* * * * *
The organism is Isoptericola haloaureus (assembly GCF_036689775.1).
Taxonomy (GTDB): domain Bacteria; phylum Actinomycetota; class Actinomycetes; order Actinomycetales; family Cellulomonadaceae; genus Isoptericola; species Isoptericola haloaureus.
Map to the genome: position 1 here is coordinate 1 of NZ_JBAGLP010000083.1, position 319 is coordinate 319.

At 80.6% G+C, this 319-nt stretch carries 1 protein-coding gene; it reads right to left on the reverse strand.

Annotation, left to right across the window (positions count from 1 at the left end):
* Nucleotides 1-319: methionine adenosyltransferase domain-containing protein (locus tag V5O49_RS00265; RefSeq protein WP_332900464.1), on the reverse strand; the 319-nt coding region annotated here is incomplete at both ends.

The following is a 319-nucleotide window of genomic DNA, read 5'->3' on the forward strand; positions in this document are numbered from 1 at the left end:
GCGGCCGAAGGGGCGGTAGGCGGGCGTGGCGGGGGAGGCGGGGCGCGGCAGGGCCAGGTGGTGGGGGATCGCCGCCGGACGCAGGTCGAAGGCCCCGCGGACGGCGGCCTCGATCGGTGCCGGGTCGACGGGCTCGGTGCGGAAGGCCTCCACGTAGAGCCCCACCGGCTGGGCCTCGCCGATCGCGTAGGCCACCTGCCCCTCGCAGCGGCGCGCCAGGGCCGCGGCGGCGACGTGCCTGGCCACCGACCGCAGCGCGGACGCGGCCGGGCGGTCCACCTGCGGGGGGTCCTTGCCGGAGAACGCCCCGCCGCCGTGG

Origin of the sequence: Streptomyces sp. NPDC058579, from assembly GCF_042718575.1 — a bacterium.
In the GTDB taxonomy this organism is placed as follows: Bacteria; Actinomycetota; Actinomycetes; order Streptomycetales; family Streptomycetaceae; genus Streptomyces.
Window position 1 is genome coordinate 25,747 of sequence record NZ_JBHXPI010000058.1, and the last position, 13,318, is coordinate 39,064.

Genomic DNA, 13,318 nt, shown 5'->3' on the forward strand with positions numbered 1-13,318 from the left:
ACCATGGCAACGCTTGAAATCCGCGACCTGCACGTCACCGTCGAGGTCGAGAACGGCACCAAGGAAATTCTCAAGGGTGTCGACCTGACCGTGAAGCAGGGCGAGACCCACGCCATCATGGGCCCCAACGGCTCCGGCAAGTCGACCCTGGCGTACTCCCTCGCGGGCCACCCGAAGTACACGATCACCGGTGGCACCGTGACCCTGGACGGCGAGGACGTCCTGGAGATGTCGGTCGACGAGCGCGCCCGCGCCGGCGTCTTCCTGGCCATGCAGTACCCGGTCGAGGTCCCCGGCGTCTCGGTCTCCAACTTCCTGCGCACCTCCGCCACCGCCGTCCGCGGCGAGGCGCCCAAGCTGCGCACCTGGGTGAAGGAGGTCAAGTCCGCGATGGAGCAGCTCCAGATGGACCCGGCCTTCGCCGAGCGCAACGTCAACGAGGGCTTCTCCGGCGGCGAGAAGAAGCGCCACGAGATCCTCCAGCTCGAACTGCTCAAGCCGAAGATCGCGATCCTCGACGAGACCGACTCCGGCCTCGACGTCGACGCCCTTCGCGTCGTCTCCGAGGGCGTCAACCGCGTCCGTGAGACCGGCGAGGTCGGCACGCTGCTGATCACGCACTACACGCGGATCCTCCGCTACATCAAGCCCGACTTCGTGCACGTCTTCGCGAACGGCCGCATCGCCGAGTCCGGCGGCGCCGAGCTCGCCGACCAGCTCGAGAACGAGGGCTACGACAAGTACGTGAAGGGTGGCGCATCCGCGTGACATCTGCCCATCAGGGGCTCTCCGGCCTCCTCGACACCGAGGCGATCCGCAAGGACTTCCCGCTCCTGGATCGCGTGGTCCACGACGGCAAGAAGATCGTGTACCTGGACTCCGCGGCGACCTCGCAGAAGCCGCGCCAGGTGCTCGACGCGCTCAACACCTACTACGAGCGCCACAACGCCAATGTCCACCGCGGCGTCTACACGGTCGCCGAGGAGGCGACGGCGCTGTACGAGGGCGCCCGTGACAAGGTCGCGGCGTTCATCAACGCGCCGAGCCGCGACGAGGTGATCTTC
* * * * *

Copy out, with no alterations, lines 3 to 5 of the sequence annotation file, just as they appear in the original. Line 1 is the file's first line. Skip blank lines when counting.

Map to the genome: position 1 here is coordinate 1 of NZ_JBAGLP010000083.1, position 319 is coordinate 319.

At 80.6% G+C, this 319-nt stretch carries 1 protein-coding gene; it reads right to left on the reverse strand.

Annotation, left to right across the window (positions count from 1 at the left end):